Think Seriously about Leverage for Your Investment Portfolio

Leveraging in the UK clearly has its risks and dangers. Many voices are out there telling investors leveraging is always bad. For balance read some of the strategy’s advocates.

In 2010, Time published a fascinating article called ‘Why Young People Should Buy Stocks on Margin’.

Writer Barbara Kivia talked to two respected economists, Ian Ayres and Barry Nalebuff, who created quite a stir by suggesting that debt could be good and that young people should consider using leverage to increase their investment returns.

Their central insight is that investors need to be committed to investing over the long term with a proper diversified mix of assets. Although young people don’t tend to have enough money to build a healthily diversified portfolio, leverage can help them get the money they need.

That the cost of borrowing is so low helps, of course: since the global financial crisis of 2008, interest rates have collapsed globally and even rates on margin accounts are now at all time lows, although those costs increase as leverage moves beyond 3 times. According to Ayres, the benefits of diversification are ‘lost’ when the cost of borrowing increases through increased gearing.

Perusing what works over the long term

Obviously Ayres and Nalebuff’s argument in the preceding section (that if you’re going to take a risk using leverage, spend your borrowed money investing in shares) depends on the fact that shares have been a great investment for those investors willing to stick with them over the very long term.

The historical evidence does indeed back up this argument. In virtually every study of extremely long-term data on returns from the global stock markets, shares have walloped both bonds and cash.

Examining the research

The most definitive source proving that shares have largely moved upwards since the middle of the nineteenth century (with a long-term trend return of just above 6 per cent per annum) is by a group of British academics based at the London Business School: Professors Elroy Dimson and Paul Marsh and Dr Mike Staunton.

They’ve delved back into market data and looked at comparative returns – and, in a series of papers and books, reached fairly unequivocal conclusions. For instance: ‘over the last 109 years, the real value of shares, with income reinvested, grew by a factor of 224 as compared to 4.5 for bonds and 3.1 for bills’.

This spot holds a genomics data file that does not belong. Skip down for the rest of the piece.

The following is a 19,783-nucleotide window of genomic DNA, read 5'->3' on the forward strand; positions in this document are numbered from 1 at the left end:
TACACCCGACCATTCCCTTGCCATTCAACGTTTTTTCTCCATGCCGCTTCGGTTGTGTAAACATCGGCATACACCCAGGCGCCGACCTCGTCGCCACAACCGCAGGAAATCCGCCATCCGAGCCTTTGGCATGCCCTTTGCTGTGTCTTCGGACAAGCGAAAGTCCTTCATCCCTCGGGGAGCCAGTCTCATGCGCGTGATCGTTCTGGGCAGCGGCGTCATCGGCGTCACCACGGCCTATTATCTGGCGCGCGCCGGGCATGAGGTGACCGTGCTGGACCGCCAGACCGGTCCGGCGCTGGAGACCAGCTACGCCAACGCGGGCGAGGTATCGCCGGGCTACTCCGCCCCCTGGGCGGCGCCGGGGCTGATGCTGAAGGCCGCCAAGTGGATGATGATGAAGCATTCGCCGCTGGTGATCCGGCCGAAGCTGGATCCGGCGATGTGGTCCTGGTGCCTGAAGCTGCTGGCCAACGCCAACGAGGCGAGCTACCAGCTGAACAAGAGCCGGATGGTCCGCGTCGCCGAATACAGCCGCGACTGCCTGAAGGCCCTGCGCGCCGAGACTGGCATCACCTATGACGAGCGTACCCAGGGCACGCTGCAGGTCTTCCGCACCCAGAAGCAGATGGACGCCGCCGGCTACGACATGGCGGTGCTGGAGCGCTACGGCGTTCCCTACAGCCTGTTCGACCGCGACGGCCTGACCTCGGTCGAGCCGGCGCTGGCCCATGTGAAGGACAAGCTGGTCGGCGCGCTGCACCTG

Other long-term studies for the US market vary slightly, but the message is unambiguous: shares worked in the past as a risky investment. If the average cost of margin loans has been just over 5 per cent for the last 100 years, but the returns from shares have been between 6 and 7 per cent, using leverage would have kicked in an additional 1 to 2 per cent in extra returns over the last century.

That would have equated to a massive gain for a committed long-term investor using leverage over many decades.

Just because shares have been worth betting on based on historical data, however, doesn’t mean that you aren’t taking a risk that they may fall in value. Shares can and indeed have fallen by much more than 20 per cent in any one year.

And they can also be a hideous investment not only for just a year, but also a whole decade. Over the 20 years between 1989 and 2009 shares have been a lousy investment compared to bonds.

Investing in shares isn’t guaranteed to be a successful approach over the long term!

Yet on balance the historical evidence suggests that, in recent times, investing in shares has been worth the risk compared to supposedly safer assets like bonds and cash – in fact, in the UK, the return from shares has been worth about 4 per cent extra on average since 1900.

The bottom line is that, if you had to bet on an asset increasing in value by an average of between 5 and 10 per cent per annum, in a compound manner over the very long term, you’d probably start with shares. That means that if you do use leverage to increase your gains from an investment, think about starting with shares.

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